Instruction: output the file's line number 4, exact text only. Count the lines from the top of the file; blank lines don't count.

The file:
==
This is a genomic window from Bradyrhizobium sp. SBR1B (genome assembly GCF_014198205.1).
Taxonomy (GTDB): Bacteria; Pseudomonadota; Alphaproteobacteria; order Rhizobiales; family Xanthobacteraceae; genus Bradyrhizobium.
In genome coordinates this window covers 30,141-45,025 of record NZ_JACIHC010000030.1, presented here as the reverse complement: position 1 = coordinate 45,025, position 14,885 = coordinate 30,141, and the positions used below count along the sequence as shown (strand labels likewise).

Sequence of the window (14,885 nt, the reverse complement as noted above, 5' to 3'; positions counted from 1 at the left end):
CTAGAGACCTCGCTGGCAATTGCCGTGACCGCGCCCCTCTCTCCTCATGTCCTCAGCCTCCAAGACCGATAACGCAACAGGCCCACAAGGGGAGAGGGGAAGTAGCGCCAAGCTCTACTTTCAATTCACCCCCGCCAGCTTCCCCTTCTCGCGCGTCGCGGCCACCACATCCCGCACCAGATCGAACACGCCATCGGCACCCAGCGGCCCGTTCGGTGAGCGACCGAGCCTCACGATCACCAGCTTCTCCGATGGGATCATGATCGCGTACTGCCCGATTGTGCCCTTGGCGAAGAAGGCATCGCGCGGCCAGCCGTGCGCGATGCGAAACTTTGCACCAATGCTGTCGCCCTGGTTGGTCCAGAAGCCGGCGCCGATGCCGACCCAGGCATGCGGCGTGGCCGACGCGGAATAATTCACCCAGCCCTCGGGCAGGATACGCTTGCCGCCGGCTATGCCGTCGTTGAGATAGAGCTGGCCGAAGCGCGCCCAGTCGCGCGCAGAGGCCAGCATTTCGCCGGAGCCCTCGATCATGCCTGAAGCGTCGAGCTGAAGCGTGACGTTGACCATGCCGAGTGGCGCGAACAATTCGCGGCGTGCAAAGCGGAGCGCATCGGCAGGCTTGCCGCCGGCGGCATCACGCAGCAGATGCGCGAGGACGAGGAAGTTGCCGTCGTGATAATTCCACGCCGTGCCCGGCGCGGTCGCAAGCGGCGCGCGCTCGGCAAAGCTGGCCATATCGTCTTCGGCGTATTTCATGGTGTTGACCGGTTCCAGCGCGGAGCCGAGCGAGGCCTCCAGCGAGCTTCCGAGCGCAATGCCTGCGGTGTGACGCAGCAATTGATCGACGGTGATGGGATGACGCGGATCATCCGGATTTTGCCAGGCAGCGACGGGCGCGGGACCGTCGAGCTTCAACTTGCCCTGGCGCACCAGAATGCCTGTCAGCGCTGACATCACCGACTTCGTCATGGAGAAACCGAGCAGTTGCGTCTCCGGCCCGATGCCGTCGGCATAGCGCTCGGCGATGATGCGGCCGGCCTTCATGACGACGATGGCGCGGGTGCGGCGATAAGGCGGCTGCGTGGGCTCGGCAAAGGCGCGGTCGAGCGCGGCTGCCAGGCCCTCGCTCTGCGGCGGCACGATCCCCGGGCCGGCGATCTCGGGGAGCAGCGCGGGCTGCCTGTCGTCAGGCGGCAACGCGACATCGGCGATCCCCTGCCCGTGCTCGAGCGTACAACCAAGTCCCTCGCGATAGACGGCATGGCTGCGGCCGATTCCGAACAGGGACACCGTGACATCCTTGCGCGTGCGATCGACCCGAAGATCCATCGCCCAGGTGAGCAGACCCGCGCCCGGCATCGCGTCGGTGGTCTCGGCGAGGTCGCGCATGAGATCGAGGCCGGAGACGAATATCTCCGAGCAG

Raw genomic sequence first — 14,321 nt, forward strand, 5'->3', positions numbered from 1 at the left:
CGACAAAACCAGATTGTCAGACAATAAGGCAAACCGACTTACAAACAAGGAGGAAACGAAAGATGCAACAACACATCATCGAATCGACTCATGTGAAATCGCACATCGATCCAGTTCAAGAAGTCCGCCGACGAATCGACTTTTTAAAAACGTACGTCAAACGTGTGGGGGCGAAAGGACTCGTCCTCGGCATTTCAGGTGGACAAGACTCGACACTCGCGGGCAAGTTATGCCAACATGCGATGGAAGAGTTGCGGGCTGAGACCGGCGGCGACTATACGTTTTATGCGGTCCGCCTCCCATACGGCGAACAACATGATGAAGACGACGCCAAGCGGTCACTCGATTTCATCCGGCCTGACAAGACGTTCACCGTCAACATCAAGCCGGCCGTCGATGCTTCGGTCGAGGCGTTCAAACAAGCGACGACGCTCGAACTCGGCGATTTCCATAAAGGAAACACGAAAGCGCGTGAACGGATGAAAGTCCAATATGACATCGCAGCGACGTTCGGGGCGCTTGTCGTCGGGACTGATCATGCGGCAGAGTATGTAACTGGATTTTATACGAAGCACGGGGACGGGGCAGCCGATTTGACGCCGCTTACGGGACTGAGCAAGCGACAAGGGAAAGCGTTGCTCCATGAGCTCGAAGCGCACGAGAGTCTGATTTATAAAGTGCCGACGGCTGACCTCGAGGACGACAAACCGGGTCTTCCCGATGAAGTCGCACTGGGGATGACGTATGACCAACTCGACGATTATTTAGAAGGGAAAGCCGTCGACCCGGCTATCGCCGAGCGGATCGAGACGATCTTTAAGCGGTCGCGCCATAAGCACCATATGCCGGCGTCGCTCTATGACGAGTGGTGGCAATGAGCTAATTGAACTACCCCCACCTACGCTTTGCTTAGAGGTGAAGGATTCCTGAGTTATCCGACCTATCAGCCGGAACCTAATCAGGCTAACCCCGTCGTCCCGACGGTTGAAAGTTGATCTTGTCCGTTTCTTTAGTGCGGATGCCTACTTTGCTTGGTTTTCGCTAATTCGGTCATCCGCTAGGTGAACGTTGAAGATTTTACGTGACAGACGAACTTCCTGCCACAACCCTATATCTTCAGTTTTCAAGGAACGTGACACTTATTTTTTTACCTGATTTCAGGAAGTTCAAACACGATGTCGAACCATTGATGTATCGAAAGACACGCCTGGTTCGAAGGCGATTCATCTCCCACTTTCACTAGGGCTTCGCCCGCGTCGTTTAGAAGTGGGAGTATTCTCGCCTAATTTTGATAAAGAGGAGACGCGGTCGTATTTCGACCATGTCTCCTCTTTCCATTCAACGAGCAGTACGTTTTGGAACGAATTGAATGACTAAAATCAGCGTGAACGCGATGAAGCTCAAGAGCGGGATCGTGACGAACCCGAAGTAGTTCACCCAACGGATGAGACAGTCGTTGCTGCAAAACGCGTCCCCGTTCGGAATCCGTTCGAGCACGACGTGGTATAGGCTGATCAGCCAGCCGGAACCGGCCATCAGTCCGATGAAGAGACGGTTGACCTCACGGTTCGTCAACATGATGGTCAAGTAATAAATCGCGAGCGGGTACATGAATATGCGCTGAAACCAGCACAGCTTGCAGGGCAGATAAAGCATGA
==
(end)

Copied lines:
Sequence of the window (14,885 nt, the reverse complement as noted above, 5' to 3'; positions counted from 1 at the left end):